snow patch history

blockfields 

granular grit

 

Weathering and snow patches

Late-lying snow is a feature of the high Cairngorms (Manley, 1971). Until recent years, it was possible to find snow patches persisting even at the end of the summer in places such as the east side of Ben Macdui and in Coire Raibert. These snow patches experience a range of nival processes and some rest in clearly-defined nivation hollows.

The recent warm summers have revealed that beneath these snow patches lies a considerable thickness of regolith, perhaps up to 4 m deep. The regolith is dominantly weathered granite with corestones, with disaggregation to form a matrix of sharp granular grit with a low fines content. 

The spatial association between late-lying snow and thick regolith reflects the significance of snow meltwater for both frost shattering and chemical alteration. Around the margins of the snow patch, freezing of granite surfaces produces sharp polymineralic granules. The high surface area of this material allows chemical weathering to act, despite the low temperatures. Although clay mineral content is low, both kaolinite and gibbsite have been recorded from these snow patches. The importance of chemical alteration is underlined by the high solute loads of springs high in the Allt a'Mharcaidh catchment (Soulsby et al., 1999).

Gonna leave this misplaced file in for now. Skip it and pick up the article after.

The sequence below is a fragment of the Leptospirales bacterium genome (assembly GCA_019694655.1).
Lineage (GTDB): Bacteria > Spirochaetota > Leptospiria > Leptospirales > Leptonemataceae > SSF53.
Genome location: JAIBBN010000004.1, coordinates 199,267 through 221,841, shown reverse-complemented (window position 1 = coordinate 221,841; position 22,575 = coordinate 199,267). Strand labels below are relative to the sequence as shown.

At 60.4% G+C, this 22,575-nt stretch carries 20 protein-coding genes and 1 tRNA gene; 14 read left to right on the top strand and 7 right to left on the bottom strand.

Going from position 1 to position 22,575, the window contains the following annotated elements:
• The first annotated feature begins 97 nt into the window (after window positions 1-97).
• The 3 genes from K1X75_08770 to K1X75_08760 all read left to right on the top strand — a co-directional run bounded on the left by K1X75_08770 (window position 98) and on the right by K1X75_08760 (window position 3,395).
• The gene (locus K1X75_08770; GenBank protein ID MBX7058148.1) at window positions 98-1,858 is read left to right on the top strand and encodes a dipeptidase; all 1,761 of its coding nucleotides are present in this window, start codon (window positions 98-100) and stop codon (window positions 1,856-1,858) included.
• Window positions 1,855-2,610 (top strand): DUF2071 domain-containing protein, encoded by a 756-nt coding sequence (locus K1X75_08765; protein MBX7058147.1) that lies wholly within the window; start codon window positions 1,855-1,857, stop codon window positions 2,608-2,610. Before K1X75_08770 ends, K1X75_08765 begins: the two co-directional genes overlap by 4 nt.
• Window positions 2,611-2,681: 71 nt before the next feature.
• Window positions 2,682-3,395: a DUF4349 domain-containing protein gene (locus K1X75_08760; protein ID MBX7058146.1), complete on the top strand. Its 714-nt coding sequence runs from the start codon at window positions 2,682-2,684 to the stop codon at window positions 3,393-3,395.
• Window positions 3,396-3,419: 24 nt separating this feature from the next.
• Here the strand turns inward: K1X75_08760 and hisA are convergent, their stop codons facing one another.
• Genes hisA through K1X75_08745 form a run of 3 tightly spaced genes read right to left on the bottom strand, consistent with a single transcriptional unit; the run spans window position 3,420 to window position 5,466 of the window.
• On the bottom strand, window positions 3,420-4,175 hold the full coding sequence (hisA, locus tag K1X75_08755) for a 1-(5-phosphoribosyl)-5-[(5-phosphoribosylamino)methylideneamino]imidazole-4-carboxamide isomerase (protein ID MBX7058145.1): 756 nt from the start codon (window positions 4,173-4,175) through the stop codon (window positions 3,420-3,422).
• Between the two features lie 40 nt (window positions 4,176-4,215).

Nivation hollow in late August 2001, Ciste Mhearaidh

In the case of the Ciste Mhearad hollow, NE of Cairn Gorm, Schmidt hammer measurements have shown that the average surface hardness of boulders around the margins of the snow patch is significantly less than that elsewhere, implying enhanced weathering (Ballantyne et. al. 1989). The hollow sits within a much wider area of deep regolith.  It seems to have developed by washing out of this gritty material and it is therefore a more recent feature than the regolith itself. Yet, as elsewhere, the hollow and its stream head and attendant late-lying snow are located within a zone of minor hydrothermal alteration in the granite. This alteration is indicated by the presence of inherited clays, including red hematite and green chlorite. Occasionally, these alteration veins were targets for prospectors for cairngorms and beryl in the 19th century. Their excavations revealed depths of at least 2 m of granite sand, with thin beds of kaolin and blocks of fresh granite (Barrow et al., 1913).